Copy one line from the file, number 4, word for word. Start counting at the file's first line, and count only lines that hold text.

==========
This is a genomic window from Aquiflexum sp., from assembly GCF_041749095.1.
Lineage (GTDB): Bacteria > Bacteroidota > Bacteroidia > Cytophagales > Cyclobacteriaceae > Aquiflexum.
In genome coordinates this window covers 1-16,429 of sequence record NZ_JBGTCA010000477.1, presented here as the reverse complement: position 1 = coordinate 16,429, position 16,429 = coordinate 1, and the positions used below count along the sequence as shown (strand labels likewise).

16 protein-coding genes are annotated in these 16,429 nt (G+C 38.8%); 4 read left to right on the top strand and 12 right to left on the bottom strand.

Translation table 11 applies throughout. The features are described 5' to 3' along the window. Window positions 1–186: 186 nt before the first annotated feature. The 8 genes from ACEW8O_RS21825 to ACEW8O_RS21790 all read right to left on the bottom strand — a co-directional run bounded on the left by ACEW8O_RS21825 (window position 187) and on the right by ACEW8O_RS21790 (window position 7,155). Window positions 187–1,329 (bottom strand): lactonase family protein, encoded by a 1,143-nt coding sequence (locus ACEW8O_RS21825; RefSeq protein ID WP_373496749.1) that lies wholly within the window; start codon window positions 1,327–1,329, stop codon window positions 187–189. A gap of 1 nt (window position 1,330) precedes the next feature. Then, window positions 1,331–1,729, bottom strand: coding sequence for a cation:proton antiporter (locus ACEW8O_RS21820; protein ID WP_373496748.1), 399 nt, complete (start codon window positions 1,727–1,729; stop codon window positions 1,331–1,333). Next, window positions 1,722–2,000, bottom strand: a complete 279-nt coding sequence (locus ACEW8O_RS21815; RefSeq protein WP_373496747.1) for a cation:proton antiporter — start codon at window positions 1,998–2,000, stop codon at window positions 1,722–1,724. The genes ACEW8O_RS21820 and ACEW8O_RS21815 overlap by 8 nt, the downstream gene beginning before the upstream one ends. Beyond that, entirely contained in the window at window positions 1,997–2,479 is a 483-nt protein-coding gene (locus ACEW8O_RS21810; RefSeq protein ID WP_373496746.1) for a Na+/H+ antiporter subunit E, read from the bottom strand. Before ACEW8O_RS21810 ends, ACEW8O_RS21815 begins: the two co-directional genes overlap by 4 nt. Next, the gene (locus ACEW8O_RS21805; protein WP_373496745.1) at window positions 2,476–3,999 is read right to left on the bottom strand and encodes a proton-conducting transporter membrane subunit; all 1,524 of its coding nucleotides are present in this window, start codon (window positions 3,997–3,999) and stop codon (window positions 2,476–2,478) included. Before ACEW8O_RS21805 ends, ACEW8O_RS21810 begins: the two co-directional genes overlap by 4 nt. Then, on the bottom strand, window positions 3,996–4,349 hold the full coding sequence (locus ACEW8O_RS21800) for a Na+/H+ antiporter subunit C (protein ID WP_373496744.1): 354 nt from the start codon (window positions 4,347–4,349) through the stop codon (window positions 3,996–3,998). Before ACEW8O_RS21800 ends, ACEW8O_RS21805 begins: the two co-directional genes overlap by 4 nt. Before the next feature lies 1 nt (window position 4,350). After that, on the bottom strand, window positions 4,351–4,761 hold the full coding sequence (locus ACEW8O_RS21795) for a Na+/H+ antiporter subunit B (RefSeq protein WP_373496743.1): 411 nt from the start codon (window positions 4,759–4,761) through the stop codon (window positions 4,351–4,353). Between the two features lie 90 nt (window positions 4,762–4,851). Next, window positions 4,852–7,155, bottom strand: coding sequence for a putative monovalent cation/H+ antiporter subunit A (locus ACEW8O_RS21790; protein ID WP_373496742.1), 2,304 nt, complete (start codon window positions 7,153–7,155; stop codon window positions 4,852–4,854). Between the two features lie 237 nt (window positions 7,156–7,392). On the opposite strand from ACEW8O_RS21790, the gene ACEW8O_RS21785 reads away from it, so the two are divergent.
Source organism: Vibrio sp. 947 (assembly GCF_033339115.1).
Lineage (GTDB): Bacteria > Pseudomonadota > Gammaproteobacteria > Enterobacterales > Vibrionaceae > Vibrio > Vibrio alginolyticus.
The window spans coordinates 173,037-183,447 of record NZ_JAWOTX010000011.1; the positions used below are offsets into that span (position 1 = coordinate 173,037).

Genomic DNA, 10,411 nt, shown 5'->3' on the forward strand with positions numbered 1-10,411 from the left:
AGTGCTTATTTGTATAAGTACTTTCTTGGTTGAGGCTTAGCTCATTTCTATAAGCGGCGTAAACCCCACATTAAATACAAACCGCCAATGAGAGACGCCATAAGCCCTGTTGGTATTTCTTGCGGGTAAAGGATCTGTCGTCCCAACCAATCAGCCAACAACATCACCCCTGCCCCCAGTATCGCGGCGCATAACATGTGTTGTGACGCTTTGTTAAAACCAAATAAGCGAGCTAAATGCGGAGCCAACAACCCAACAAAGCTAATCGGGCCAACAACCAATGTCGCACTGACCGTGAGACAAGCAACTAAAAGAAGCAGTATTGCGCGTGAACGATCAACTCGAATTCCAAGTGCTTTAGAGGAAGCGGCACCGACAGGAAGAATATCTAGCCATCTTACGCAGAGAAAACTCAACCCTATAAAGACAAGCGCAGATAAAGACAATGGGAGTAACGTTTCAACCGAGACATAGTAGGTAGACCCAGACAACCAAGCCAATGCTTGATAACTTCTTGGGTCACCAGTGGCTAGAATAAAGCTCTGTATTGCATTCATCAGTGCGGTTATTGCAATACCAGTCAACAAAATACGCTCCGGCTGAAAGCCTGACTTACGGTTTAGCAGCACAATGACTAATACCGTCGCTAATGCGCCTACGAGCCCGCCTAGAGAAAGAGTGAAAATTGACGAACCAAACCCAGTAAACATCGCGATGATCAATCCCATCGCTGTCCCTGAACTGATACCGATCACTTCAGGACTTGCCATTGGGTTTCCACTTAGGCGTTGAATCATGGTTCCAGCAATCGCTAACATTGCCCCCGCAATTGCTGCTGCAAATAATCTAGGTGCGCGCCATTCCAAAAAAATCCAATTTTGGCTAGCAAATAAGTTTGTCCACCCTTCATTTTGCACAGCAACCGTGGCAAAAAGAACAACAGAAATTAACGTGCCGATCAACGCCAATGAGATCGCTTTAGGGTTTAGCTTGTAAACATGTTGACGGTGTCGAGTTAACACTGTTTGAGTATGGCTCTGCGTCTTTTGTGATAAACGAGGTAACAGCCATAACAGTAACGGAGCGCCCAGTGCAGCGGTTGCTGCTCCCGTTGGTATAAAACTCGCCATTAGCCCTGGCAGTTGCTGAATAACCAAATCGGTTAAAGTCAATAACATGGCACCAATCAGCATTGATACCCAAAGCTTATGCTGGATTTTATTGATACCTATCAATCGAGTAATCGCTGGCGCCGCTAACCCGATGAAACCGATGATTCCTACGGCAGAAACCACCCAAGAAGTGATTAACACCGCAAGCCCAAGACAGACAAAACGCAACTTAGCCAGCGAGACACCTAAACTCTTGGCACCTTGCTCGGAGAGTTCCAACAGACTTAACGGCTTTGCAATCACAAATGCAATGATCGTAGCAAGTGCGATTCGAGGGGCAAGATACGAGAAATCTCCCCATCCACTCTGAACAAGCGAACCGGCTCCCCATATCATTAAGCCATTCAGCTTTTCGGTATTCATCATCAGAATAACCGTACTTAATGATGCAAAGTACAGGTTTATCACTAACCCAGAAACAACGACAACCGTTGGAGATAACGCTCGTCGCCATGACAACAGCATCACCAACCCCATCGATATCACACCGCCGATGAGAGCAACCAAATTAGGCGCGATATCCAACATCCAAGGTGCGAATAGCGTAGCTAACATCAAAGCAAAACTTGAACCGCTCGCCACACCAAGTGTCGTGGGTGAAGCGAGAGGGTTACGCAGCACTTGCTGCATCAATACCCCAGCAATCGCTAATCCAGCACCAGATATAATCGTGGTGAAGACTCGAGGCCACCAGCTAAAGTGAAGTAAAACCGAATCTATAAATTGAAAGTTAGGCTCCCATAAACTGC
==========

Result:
16 protein-coding genes are annotated in these 16,429 nt (G+C 38.8%); 4 read left to right on the top strand and 12 right to left on the bottom strand.